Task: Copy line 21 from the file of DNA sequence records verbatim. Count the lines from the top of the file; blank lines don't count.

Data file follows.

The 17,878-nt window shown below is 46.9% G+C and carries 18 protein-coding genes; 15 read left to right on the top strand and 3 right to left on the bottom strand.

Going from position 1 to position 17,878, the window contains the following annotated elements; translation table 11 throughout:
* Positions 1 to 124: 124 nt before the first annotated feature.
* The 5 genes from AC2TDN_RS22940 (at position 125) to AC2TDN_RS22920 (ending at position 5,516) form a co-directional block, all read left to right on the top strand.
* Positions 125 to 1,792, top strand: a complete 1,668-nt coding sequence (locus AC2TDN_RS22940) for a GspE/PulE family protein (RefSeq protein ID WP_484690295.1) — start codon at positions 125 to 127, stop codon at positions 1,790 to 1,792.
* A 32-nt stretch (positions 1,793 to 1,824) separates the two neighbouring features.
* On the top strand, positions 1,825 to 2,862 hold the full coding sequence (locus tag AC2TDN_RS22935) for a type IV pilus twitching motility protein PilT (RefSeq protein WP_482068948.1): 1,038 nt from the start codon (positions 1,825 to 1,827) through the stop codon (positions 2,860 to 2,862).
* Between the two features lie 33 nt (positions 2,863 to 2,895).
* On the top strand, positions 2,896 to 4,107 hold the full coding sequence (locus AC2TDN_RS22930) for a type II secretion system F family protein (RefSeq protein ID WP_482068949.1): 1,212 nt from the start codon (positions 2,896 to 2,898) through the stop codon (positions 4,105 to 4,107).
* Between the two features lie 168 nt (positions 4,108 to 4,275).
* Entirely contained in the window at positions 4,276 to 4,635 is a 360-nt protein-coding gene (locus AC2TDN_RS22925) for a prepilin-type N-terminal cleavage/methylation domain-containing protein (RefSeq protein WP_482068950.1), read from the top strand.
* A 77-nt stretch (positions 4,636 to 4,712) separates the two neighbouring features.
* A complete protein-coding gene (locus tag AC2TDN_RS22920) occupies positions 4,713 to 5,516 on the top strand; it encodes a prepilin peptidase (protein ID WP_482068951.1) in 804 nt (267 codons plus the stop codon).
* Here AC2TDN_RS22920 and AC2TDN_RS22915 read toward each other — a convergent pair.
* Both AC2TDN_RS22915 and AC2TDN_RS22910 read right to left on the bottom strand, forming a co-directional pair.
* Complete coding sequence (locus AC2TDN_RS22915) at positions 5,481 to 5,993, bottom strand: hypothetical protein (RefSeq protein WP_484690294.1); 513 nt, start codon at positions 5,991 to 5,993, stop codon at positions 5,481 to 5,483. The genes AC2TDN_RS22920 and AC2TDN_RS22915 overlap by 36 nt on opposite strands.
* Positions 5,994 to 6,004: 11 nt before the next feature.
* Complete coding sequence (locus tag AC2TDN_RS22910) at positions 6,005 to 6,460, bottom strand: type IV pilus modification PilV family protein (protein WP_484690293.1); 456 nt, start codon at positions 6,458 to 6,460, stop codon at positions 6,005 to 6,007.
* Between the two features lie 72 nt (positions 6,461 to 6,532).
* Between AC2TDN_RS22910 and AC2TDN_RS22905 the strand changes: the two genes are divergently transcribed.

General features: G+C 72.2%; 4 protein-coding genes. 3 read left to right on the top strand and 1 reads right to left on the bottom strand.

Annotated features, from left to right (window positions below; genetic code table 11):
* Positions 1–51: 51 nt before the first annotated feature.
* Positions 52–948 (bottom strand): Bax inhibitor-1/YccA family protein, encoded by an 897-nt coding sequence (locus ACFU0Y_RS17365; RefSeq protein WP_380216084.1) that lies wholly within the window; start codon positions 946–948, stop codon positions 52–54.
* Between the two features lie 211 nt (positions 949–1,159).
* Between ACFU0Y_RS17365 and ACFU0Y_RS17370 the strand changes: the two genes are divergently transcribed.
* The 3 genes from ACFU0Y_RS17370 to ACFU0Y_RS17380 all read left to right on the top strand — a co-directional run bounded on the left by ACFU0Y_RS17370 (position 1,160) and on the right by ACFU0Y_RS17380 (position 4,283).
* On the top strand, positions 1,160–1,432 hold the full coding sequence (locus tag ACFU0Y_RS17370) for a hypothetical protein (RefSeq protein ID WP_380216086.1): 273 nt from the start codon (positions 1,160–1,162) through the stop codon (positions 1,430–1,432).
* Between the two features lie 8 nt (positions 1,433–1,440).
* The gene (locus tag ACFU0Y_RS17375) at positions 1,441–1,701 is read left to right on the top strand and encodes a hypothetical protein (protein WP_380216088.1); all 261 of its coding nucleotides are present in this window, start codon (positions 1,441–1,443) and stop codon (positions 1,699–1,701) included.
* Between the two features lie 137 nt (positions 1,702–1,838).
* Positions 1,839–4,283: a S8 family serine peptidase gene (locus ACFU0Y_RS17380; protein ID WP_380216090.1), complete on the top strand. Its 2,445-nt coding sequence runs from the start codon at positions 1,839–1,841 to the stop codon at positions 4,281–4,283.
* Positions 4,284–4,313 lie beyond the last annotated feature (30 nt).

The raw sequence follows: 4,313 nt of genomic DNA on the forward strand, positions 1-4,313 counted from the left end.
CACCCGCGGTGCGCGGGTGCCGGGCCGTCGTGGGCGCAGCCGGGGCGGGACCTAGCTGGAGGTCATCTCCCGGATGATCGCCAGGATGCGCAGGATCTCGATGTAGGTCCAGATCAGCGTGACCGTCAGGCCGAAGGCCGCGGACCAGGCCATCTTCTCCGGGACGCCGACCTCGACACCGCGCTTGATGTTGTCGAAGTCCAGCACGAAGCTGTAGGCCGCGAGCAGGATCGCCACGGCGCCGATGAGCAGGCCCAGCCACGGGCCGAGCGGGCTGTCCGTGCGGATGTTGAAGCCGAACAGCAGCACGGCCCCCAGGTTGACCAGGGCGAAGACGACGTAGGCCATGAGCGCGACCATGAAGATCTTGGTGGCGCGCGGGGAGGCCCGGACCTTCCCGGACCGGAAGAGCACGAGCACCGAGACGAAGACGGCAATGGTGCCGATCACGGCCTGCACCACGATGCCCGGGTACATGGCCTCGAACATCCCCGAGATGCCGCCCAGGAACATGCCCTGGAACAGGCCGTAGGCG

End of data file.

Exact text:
General features: G+C 72.2%; 4 protein-coding genes. 3 read left to right on the top strand and 1 reads right to left on the bottom strand.